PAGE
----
The United States Mint strikes coins that are both circulating and non-circulating. Designs are sometimes specified by the legislation behind the movement. At other times, staff artists draft designs, and contracted artists through the Mint’s Artistic Infusion Program might also be enlisted. If the coin is to circulate, Olson notes, certain wording is mandatory, such as “In God We Trust.”
With the Apollo 11 commemorative, legislation specifies the design on the reverse side of the coin as well as the shape of the coin. The Act states: “The design shall be a representation of a close-up of the famous ‘Buzz Aldren on the Moon’ photograph taken July 20, 1969, that shows just the visor and part of the helmet of astronaut Buzz Aldrin in which the visor has a mirrored finish and reflects the image of the United States flag and the lunar lander and the remainder of the helmet has a frosted finish.” The coin will also be slightly cupped.
The design on the face of the coin is yet to be determined. Olson reports that the Mint will initiate a design competition open to anyone in the United States, and he sees this move as a way of re-energizing interest in the space program. “We need to get back in the game,” he believes, and there are indications that events are trending in that direction.
“Right now we spend 60 million dollars to send one of our astronauts on a Soviet capsule to the space station we built.” He is hopeful that America can establish a reinvigorated program.
In a guest editorial posted to Coin Update in November 2014, Olson wrote eloquently about the significance of the Apollo 11 landing. “For centuries, man has gazed into the night sky, in awe of Earth’s mysterious companion, which appears so close but in reality is worlds away.” Yet Americans walked on that mysterious companion only eight years after the project was begun. “Now it is our responsibility,” he continues, “to ensure that current and future generations born after the Apollo program concluded in 1972 are fully versed in this American point of pride.”
While some may believe that the value of commemorative coins lies solely in the province of collectors, it extends much further. The purpose of commemoratives, aside from honoring the person, the event, or the place(s) depicted, is to generate money for worthy causes.
Once expenses are met, proceeds from the Apollo 11 Commemorative Coin Act and the sales the coins generate will go to the Astronaut Scholarship Foundation, the Astronaut Memorial Foundation, and the Destination Moon exhibit at the Smithsonian. The scholarship fund directly benefits STEM programs and is dedicated to helping the United States maintain “its world leadership in science and technology,” the website reports.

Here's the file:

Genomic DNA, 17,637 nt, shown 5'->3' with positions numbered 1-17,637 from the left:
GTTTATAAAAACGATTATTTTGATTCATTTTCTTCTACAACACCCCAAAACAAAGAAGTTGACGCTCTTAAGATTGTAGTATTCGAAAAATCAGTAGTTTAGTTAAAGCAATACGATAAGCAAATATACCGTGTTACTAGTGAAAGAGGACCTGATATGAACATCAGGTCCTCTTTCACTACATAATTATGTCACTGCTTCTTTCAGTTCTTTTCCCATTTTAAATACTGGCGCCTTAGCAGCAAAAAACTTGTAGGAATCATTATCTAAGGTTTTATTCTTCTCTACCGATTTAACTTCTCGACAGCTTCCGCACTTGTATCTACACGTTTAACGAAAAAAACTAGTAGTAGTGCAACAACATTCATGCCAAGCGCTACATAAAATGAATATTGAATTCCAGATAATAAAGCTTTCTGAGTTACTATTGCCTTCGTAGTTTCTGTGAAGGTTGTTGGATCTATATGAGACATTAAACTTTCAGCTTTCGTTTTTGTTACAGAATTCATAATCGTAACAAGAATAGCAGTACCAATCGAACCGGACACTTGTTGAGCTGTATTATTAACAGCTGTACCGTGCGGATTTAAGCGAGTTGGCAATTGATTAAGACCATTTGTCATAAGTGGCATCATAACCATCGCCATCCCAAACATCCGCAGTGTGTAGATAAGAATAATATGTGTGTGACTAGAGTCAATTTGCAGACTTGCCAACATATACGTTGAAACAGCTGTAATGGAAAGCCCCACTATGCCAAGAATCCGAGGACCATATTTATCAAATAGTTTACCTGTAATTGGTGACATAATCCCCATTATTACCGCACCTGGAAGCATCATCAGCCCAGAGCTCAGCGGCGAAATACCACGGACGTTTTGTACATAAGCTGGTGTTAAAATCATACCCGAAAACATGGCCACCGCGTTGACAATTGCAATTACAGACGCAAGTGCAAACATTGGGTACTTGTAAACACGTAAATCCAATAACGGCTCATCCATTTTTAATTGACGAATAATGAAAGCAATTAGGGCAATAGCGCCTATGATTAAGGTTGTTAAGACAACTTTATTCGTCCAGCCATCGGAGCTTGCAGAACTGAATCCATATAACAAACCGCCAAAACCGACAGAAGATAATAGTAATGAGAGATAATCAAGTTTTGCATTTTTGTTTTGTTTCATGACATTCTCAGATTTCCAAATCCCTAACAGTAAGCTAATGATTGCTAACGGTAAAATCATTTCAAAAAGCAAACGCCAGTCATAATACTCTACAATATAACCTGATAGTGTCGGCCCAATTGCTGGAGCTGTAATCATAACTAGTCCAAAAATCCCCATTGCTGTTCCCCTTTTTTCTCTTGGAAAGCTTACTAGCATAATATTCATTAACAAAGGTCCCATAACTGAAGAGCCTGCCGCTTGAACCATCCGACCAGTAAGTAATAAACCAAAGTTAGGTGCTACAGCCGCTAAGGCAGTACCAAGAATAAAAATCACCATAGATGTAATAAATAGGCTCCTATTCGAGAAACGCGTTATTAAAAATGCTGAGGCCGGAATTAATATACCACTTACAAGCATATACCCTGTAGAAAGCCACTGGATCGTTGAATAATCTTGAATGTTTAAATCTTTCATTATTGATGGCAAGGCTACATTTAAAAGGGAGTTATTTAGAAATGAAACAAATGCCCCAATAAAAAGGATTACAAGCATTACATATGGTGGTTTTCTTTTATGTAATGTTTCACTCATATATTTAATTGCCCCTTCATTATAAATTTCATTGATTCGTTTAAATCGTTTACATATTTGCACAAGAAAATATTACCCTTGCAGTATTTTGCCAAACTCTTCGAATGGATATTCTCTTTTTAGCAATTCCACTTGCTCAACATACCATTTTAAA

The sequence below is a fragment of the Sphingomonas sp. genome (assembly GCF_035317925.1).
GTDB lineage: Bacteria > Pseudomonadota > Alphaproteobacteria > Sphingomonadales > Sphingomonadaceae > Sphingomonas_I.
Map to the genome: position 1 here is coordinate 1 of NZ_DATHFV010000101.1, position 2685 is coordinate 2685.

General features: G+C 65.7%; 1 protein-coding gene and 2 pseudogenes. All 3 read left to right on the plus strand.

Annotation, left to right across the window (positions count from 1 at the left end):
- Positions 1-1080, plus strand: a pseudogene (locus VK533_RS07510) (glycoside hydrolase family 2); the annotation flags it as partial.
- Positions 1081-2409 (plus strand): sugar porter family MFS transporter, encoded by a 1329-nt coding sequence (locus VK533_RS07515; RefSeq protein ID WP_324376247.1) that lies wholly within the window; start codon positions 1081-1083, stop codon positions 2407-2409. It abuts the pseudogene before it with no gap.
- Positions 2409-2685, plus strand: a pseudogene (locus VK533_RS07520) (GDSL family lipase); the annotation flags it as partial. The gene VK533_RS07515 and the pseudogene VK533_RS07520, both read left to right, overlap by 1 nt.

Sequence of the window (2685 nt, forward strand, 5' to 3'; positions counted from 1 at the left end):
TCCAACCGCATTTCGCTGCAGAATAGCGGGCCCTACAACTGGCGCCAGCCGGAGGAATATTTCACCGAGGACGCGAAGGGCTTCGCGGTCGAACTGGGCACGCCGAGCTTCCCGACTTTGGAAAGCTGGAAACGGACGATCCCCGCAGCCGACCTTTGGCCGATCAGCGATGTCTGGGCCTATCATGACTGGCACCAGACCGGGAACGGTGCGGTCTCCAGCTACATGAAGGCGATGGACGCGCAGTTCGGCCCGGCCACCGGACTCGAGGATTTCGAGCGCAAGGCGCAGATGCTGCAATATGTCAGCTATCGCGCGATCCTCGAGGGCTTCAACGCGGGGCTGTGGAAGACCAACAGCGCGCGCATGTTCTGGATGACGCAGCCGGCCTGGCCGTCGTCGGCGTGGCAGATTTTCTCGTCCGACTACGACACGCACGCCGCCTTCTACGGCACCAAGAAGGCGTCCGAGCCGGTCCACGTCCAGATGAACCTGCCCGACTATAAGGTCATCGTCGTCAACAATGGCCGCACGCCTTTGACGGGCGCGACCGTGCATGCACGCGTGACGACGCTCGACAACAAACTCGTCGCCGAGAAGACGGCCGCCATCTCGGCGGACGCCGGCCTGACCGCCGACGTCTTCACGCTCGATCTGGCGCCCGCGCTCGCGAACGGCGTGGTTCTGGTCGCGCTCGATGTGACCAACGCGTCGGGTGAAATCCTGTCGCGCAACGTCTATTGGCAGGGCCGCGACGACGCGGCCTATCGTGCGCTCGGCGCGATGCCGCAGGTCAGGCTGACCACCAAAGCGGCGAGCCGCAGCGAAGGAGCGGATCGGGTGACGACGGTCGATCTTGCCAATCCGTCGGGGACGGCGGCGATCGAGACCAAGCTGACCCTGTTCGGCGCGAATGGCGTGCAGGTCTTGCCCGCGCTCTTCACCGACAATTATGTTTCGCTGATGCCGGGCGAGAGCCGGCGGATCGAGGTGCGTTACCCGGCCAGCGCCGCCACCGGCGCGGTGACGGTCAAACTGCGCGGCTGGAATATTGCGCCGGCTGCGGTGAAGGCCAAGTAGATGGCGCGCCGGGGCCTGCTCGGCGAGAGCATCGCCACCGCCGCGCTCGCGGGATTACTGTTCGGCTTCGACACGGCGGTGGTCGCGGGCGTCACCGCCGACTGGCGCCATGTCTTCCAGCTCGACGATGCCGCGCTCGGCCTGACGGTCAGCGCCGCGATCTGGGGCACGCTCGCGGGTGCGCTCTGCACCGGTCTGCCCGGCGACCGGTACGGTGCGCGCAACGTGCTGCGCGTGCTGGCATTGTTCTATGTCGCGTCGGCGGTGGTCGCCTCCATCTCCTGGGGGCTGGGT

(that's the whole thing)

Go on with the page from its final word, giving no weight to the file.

No taxpayer dollars are involved in any Mint operation. In fact, the United States Mint is that rarest of entities—a federal government institution that employs people, produces goods, provides services, pays for itself, and profits to benefit designated programs.
Two coins thus far have been struck with a commemorative image of the landing: the reverse of the Eisenhower dollar, issued through most of the 1970s, and the reverse of the Susan B. Anthony dollar, minted from 1979 to 1981 and again in 1999. Both of these coins carried the image of an eagle with an olive branch landing on the moon with Earth in the background. (“The Eagle has landed,” said a confident Neil Armstrong as Apollo 11 touched down.)
But the Apollo 11 50th Anniversary Commemorative Coin Act will give the achievement the single billing it deserves. Coins will be struck in 2019.
What is next for Mike Olson? He is considering, once the Apollo 11 commemorative is assured, reviving a previous initiative, one that thus far has stalled—the recognition of Route 66. It, too, once represented a form of travel to new places—“that California trip”–a journey undertaken in many cases to satisfy yearnings, to seek now frontiers. This year is the 90th anniversary of the highway, and his initial proposal was timed for 2016, but commemoration would be appropriate anytime.
Coins are important, Olson comments, because history shows us that sometimes coins are among the last remaining artifacts of a civilization. “We need to be careful about what we make.” We need to seek “significant American events” that “future generations and civilizations will remember us by.”
No doubt most of us take coins for granted, but seeing those common objects through the eyes of an enthusiast can give us new appreciation and prompt us to think of them, as Olson does, as “pieces of history you can hold in your hand.”